Speaker by Various Artists

33

Banking on a relationship

by Colin Jackson

Dear Kiwibank,

It’s not you, it’s me. I guess I wanted more from our relationship, and I thought you were serious, but I see now that it could never have worked. My mistake, and I’m sorry. I hope we can both move on.

When my previous business credit card went off with someone else, I didn’t just go for the first one on the rebound. Maybe that was a mistake. Instead, I wooed you, and it was a lengthy chase, but anything worth catching is worth chasing, right? And I liked the idea that you are owned in New Zealand. In a way, you were mine already.

Of course there were problems as we got to know each other. My wife wasn’t at all happy that you put “Number 2” in the middle of her name on her copy of the card. But we gradually got comfortable with each other, despite the odd harsh word and awkward moment.

After a few months we had a nice thing going, or so I thought. I finally got my regular bills moved over to pay from your card, and I took your card with me as I travelled overseas to some of the unusual places I work in. It worked just fine.

Fast forward to March this year. We had got comfortable with each other. I went to Canada on a business trip, used your card to get from the airport just fine, then a few days later tried to check out of my hotel. Big problem – the card was declined, the hotel bill wasn’t paid, even though I had the money available. No matter, I knew you’d wouldn’t let me down – I’d call you to ask you to sort it out. You were asleep, then you went on holiday for Easter. My flight was the next day. What to do? I’m not used to having someone I trust abandon me among strangers.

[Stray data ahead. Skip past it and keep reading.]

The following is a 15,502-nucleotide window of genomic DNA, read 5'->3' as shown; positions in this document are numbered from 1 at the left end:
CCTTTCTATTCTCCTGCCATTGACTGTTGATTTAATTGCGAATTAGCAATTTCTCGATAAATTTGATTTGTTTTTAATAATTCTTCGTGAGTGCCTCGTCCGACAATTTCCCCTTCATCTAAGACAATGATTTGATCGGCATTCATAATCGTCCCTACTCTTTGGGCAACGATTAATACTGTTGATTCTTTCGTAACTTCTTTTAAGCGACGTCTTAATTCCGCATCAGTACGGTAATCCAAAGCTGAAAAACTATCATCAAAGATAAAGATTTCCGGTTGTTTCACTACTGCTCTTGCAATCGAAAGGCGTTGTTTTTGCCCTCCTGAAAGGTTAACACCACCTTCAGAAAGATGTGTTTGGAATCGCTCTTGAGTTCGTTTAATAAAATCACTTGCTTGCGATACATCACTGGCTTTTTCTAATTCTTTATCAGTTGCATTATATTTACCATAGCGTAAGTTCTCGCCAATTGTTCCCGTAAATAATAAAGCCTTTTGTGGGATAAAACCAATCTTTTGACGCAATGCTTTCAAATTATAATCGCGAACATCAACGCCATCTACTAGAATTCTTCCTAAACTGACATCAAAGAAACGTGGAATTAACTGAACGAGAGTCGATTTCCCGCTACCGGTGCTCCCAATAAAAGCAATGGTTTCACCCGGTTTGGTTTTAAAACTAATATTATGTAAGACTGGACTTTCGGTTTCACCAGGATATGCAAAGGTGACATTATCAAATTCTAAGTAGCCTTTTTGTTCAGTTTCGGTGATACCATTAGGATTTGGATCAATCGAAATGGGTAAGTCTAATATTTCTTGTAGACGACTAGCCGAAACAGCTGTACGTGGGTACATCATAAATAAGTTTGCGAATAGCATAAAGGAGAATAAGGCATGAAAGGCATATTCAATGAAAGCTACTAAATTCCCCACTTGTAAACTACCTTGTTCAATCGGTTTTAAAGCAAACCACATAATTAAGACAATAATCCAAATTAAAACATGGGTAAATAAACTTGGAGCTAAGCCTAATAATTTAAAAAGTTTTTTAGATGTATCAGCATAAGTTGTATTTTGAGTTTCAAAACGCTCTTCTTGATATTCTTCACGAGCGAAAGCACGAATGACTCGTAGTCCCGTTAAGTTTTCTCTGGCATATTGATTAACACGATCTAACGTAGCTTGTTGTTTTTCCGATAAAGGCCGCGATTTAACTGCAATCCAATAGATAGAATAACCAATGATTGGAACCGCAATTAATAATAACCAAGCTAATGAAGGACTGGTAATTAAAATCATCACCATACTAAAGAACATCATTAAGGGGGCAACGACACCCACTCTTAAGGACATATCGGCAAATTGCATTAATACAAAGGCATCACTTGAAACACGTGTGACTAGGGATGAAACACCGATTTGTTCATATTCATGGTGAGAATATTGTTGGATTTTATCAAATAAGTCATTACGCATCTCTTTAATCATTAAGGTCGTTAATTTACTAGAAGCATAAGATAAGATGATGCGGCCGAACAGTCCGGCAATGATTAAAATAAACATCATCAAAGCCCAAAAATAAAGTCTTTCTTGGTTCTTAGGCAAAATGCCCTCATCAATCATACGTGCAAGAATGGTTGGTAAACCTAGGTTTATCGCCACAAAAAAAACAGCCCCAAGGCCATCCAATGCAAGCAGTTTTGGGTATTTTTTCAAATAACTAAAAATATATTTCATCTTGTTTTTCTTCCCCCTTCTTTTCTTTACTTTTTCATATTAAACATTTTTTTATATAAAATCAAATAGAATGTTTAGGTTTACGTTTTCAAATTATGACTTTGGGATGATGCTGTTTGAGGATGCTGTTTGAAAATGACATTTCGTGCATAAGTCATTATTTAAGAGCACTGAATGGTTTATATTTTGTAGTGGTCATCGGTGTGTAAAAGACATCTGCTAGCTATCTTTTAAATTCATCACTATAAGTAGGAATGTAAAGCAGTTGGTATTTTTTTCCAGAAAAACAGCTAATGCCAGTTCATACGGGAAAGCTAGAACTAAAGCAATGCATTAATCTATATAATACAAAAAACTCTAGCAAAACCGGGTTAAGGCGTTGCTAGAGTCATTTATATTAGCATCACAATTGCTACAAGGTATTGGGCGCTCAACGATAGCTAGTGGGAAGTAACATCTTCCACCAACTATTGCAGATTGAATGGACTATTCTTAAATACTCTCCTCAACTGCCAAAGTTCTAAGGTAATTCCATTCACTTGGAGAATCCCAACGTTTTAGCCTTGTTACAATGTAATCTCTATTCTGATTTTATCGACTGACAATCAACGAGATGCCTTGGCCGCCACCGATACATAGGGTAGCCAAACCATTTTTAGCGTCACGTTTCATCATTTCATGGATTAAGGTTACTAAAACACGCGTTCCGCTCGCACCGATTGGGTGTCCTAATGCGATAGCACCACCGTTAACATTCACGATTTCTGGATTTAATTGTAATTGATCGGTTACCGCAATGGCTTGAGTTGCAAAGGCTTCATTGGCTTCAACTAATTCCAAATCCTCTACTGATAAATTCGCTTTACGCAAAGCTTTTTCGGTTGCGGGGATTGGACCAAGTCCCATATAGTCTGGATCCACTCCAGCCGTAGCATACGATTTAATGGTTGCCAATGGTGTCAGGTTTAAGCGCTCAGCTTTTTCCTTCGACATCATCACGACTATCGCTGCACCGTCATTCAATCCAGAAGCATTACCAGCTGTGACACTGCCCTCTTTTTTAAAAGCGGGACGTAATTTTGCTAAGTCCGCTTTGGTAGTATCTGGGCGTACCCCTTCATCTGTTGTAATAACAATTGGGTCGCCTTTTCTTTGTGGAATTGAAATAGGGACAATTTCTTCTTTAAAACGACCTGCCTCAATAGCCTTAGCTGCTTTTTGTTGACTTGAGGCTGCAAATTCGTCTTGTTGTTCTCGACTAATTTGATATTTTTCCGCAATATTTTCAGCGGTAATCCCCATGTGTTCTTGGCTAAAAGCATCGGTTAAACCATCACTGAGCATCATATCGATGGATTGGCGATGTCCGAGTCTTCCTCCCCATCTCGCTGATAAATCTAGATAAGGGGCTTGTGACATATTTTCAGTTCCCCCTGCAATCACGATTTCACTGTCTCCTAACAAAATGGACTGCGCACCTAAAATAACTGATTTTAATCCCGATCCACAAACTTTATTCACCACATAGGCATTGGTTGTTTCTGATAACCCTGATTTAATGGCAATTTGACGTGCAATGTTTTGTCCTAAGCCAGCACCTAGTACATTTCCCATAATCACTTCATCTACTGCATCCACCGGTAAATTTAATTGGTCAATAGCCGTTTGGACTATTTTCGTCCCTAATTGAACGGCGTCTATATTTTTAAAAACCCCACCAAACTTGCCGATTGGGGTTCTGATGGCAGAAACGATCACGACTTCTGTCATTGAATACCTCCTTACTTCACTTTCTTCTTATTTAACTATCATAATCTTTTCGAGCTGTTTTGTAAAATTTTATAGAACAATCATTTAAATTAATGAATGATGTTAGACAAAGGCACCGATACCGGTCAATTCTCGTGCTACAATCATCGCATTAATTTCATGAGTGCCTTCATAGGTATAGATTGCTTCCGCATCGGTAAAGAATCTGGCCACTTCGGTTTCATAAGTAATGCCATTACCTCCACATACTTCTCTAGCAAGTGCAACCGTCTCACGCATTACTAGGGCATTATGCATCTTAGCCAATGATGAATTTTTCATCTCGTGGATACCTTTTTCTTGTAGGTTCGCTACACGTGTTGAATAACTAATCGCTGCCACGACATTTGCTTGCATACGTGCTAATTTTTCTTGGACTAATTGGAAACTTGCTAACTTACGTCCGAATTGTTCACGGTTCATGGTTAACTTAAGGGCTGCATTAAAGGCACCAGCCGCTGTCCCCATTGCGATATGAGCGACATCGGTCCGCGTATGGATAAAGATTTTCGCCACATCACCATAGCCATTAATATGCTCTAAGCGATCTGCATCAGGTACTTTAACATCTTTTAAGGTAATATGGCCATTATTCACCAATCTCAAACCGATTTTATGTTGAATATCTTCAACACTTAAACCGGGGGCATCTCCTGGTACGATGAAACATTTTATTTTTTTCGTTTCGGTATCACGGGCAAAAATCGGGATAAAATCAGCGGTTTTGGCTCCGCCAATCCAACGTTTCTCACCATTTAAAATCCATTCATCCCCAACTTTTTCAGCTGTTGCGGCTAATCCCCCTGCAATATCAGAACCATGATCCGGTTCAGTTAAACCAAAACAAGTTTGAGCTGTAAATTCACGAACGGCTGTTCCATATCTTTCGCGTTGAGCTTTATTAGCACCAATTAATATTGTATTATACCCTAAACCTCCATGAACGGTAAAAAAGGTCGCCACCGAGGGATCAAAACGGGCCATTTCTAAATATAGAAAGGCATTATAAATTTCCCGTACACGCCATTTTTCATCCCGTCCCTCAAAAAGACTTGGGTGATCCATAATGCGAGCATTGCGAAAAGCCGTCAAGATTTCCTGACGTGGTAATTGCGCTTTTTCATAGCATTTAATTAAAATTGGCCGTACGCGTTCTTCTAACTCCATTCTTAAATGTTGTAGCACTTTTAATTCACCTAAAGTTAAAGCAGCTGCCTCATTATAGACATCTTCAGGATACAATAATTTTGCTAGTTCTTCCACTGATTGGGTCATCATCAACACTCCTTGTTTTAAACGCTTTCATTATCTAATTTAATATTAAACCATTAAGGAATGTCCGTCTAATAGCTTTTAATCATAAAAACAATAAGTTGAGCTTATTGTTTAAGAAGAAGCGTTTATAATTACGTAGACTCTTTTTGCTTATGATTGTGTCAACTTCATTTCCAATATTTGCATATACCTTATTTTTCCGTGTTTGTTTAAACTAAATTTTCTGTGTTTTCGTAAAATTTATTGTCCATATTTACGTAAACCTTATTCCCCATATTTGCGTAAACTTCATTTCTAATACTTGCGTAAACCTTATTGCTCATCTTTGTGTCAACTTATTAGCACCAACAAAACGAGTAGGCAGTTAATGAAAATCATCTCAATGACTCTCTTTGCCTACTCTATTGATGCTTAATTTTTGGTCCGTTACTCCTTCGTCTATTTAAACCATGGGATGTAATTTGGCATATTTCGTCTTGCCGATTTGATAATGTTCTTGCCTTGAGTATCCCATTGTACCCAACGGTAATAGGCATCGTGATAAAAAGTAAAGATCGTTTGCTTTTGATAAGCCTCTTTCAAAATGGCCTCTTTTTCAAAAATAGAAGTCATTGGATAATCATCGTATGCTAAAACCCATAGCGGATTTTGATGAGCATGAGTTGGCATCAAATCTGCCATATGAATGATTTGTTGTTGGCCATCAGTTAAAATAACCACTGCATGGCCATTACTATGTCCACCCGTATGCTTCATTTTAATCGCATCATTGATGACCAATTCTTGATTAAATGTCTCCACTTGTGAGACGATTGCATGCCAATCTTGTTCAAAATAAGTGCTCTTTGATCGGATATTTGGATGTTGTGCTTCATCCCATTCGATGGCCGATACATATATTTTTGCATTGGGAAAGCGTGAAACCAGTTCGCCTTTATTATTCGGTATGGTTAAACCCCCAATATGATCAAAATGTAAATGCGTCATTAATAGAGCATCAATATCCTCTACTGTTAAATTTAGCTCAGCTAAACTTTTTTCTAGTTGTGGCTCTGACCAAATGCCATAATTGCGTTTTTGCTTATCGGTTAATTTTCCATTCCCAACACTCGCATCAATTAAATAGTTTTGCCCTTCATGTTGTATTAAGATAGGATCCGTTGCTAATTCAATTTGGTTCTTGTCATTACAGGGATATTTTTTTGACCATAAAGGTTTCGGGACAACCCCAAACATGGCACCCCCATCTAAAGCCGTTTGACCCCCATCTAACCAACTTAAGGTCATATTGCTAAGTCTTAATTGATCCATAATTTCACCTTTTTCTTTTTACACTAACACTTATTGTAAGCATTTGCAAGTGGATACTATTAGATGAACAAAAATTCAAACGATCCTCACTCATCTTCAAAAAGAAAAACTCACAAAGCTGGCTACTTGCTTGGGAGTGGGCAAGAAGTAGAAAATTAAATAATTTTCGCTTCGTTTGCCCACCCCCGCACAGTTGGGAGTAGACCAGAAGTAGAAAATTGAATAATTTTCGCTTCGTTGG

You didn’t answer my email for days, but when you did you sounded reasonable. You didn’t quite say sorry, but you wanted me to see it from your point of view. Even though I’d travelled with your card before, you said you weren’t sure why I was away and you thought it safer to to wait until I called you. You said you’d tried to call me on a landline I haven’t had for years, no matter that I’d given you my up to date number and email when I asked you for the card. You told me that your Daddy doesn’t give you enough allowance to afford to support your cards all the time like the other banks. I sort of accepted that, even though I was still hurting from your rejection.

A week or so later I got a bill from Spark. It had a late payment fee on it – you had dishonoured my card when Spark was trying to get payment and Spark charged me for it. I asked you if you would at least cover the extra cost you’d put me to – never mind the anguish. You said no.

Other banks refund costs they cause people when they make errors. Obviously you aren’t prepared to do that. Perhaps that’s another aspect of the folksy New Zealand brand you like to show off, along with not providing out of hours support. From my point of view, it makes you not just someone with bad service, but an actual problem to be managed. I have enough of those already, I don’t need any more.

I’ve tried as much as I can in this relationship. I’ve bent over backward. But you don’t see that. I I realise now that you see me as someone to be dealt with from 9 to 5 after a long call centre wait, looked after in a haphazard fashion, and really not anyone worth troubling about at all.

That’s not enough for me, it really isn’t. After what we’ve been through, I want more. I expect you to care a bit. That’s obviously not happening.

So, this is it. I’m sorry it had to come to this, I really am. I’ll be looking for another card as soon as I get back. Like I say, it’s my fault – I probably expected too much.

Let’s try to stay friends.

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